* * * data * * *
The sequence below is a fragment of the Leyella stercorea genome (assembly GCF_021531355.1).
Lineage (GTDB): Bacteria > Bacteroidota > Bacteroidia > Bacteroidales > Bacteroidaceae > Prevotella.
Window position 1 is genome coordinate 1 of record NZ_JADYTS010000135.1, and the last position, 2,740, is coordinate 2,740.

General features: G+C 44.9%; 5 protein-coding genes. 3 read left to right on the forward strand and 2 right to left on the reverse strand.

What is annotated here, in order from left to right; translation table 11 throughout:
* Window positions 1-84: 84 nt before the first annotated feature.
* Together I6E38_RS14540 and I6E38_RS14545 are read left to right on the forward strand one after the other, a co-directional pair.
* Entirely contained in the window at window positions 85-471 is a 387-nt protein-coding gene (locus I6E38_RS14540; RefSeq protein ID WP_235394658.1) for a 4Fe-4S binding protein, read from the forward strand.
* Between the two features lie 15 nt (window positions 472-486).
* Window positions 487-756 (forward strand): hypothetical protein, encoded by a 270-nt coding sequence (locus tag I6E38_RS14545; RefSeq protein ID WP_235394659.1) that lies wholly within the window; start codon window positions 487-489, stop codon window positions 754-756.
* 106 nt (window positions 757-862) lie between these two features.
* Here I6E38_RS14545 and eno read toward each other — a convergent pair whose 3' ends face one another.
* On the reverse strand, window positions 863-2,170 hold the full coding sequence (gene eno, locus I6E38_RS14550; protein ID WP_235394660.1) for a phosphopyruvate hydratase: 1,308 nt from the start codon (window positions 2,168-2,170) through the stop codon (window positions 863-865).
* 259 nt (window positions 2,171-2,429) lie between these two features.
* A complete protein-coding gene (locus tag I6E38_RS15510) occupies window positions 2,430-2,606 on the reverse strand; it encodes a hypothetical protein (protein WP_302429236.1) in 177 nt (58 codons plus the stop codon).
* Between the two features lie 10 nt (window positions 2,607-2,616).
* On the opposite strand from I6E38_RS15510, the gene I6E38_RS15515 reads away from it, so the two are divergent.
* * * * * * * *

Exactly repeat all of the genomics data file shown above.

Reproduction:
The sequence below is a fragment of the Leyella stercorea genome (assembly GCF_021531355.1).
Lineage (GTDB): Bacteria > Bacteroidota > Bacteroidia > Bacteroidales > Bacteroidaceae > Prevotella.
Window position 1 is genome coordinate 1 of record NZ_JADYTS010000135.1, and the last position, 2,740, is coordinate 2,740.

General features: G+C 44.9%; 5 protein-coding genes. 3 read left to right on the forward strand and 2 right to left on the reverse strand.

What is annotated here, in order from left to right; translation table 11 throughout:
* Window positions 1-84: 84 nt before the first annotated feature.
* Together I6E38_RS14540 and I6E38_RS14545 are read left to right on the forward strand one after the other, a co-directional pair.
* Entirely contained in the window at window positions 85-471 is a 387-nt protein-coding gene (locus I6E38_RS14540; RefSeq protein ID WP_235394658.1) for a 4Fe-4S binding protein, read from the forward strand.
* Between the two features lie 15 nt (window positions 472-486).
* Window positions 487-756 (forward strand): hypothetical protein, encoded by a 270-nt coding sequence (locus tag I6E38_RS14545; RefSeq protein ID WP_235394659.1) that lies wholly within the window; start codon window positions 487-489, stop codon window positions 754-756.
* 106 nt (window positions 757-862) lie between these two features.
* Here I6E38_RS14545 and eno read toward each other — a convergent pair whose 3' ends face one another.
* On the reverse strand, window positions 863-2,170 hold the full coding sequence (gene eno, locus I6E38_RS14550; protein ID WP_235394660.1) for a phosphopyruvate hydratase: 1,308 nt from the start codon (window positions 2,168-2,170) through the stop codon (window positions 863-865).
* 259 nt (window positions 2,171-2,429) lie between these two features.
* A complete protein-coding gene (locus tag I6E38_RS15510) occupies window positions 2,430-2,606 on the reverse strand; it encodes a hypothetical protein (protein WP_302429236.1) in 177 nt (58 codons plus the stop codon).
* Between the two features lie 10 nt (window positions 2,607-2,616).
* On the opposite strand from I6E38_RS15510, the gene I6E38_RS15515 reads away from it, so the two are divergent.